Graphic design has been highly influenced by technology, especially when it comes to the tools we use. “Design problems are situated, that solutions must respond to specific human motives and activities, conditions, and setting” (Meredith Davis 57). Design over the years has evolved. In today's world, design has moved into an immersive and interactive experience. Due to advancements in technology, such technology has been influencing most of our designs today. By placing ourselves in a new world with a virtual reality headset, “man [is] in focus” (Gyorgy Kepes 99), and everything is designed for man’s experience. The most recent virtual reality headsets are constantly changing and advancing to keep up with the needs of man, and to make sure the headsets function well. “[Man] is an integral part of everything we can think of and do . . . We depend on his physical, emotional and intellectual response, on his understanding” (Will Burtin 95). Just as design is evolving, man's needs are constantly changing and we need to adapt to that.

We, as designers, design for man and his experiences. What is design if it does not function or move towards a specific goal? We live in a humancentric world—one where we try to meet the needs of man while still create meaning. Many designers like Charles Eames, Gyorgy Kepes and Will Burtin believe that man is a part of the design as much as, if not more than, anything else that goes into the design. When we take man into consideration, design creates something with purpose that can be applied to almost everything we create. “We begin with men and women and we end with them.  We consider the potential users’, habits, physical dimensions and psychological impulses (Henry Dreyfuss 219).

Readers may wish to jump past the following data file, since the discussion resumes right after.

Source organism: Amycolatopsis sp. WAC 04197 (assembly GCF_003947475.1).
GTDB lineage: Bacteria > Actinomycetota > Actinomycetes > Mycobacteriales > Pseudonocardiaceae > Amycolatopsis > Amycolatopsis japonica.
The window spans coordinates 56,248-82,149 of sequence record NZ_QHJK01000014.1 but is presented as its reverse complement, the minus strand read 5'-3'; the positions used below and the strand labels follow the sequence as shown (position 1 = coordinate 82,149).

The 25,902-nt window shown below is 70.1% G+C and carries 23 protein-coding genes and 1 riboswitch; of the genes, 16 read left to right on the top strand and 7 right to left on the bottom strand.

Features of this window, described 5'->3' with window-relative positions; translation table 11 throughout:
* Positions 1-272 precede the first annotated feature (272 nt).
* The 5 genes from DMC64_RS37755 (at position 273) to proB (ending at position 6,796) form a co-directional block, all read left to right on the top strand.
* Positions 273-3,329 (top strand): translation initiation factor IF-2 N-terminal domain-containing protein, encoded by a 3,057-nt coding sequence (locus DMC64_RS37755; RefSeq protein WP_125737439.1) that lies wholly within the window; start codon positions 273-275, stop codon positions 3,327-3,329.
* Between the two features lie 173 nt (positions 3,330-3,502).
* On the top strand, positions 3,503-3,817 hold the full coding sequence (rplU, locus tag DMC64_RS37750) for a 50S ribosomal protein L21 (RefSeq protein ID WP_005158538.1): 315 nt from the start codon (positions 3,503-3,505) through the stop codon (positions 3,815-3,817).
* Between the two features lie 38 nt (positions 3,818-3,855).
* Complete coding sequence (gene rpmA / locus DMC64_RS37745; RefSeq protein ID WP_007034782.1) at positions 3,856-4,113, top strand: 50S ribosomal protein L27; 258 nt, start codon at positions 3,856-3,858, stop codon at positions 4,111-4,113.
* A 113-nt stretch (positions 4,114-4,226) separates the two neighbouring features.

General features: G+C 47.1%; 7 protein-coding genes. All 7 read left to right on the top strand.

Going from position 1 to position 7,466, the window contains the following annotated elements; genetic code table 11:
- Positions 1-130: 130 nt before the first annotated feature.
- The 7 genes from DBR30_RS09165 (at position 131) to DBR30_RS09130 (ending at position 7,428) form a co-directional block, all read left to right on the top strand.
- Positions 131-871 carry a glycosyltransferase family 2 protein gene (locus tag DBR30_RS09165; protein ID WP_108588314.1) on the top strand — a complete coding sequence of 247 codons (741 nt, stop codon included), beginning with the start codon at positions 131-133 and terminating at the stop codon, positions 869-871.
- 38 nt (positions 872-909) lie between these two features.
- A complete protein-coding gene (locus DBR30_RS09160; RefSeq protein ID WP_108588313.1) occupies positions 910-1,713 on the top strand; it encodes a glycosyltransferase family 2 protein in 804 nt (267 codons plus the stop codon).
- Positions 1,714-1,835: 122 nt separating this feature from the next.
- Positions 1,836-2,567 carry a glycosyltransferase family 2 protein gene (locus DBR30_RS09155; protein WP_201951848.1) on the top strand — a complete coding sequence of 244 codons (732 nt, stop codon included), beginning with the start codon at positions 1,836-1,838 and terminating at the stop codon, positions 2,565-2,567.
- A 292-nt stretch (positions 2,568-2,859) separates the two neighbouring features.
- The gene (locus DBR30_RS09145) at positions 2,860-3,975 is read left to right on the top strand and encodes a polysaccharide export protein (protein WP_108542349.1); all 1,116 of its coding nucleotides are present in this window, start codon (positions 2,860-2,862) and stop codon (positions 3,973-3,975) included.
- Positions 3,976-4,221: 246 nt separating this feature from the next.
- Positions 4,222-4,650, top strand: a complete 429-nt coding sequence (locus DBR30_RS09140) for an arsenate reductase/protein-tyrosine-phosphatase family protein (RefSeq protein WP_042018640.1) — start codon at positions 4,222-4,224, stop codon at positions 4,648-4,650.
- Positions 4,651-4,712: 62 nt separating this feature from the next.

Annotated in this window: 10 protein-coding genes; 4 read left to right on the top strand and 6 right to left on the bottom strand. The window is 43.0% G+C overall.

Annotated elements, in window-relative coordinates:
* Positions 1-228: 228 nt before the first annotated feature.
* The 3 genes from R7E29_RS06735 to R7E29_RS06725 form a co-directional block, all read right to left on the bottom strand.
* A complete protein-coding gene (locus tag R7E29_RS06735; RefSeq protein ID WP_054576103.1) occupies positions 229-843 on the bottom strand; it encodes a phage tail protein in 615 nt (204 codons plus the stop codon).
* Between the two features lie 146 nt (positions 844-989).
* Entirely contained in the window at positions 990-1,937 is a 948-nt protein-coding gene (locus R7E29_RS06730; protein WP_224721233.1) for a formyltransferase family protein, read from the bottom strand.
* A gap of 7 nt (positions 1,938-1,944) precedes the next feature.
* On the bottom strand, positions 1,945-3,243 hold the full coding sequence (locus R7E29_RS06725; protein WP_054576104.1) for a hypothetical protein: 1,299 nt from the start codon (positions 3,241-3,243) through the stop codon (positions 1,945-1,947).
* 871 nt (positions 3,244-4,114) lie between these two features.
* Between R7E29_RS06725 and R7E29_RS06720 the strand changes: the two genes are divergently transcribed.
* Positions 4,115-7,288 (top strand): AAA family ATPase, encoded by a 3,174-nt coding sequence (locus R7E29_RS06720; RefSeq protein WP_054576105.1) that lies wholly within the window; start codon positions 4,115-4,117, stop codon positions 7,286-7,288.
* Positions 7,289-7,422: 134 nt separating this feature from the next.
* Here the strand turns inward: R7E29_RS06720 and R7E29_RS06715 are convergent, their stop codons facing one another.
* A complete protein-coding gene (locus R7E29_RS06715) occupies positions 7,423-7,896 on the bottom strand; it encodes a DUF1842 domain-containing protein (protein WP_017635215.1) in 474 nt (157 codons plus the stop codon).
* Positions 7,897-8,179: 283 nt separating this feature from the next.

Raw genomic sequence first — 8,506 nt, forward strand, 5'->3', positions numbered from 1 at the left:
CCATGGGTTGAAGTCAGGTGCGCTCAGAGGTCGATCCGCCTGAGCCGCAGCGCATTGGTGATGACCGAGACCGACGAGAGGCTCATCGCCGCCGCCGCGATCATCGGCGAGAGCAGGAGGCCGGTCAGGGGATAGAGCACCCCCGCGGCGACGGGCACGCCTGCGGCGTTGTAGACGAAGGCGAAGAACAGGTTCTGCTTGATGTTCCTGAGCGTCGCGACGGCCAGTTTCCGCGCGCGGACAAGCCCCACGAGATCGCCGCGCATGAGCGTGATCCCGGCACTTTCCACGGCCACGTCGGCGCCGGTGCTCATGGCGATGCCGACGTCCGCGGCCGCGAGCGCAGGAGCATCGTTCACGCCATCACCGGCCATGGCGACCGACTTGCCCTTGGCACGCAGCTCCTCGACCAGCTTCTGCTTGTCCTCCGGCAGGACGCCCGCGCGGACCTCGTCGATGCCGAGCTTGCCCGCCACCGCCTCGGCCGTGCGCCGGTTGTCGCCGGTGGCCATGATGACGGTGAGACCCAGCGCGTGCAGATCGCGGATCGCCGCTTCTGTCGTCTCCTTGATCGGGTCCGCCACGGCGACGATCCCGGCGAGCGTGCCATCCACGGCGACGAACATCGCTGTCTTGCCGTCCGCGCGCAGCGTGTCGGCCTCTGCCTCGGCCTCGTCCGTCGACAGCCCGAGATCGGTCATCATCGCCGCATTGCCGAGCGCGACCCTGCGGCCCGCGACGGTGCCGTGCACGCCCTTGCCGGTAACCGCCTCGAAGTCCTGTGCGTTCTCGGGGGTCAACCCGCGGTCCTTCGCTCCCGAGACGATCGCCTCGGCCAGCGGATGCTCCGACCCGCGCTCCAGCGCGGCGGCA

Works cited

Stewart, Doug. "EAMES: THE BEST SEAT IN THE HOUSE." Smithsonian, vol. 30, no. 2, 05, 1999, pp. 78-82,84,86,88,90, eLibrary; ProQuest Central; SciTech Premium Collection, https://proxying.lib.ncsu.edu/index.php/login?url=https://search-proquest-com.prox.lib.ncsu.edu/docview/236865051?accountid=12725.


Hollins, Bill. "Designing for People." Design Management Review, vol. 15, no. 2, 2004, pp. 84, Arts Premium Collection; ProQuest Central, https://proxying.lib.ncsu.edu/index.php/login?url=https://search-proquest-com.prox.lib.ncsu.edu/docview/202963184?accountid=12725.

Davis, Meredith. Graphic Design Context, Graphic Design Theory. Thames & Hudson, 2012.

Crisp, Denise Gonzales., et al. Graphic Design in Context, Typography. Thames & Hudson, 2012.

Dreyfuss, Henry. Designing for people. Allworth Press, 2012.

Lindinger, Herbert. Ulm design: the morality of objects. Visual Communication. MIT Press, 1991.

Ingrassia, T. & Cappello, F. Int J Interact Des Manuf (2009) 3: 1. https://doi.org/10.1007/s12008-008-0056-2

Bierut, Michael, et al. Looking closer 3: classic writings on graphic design. Function in Modern Design. Allworth Press, 2001.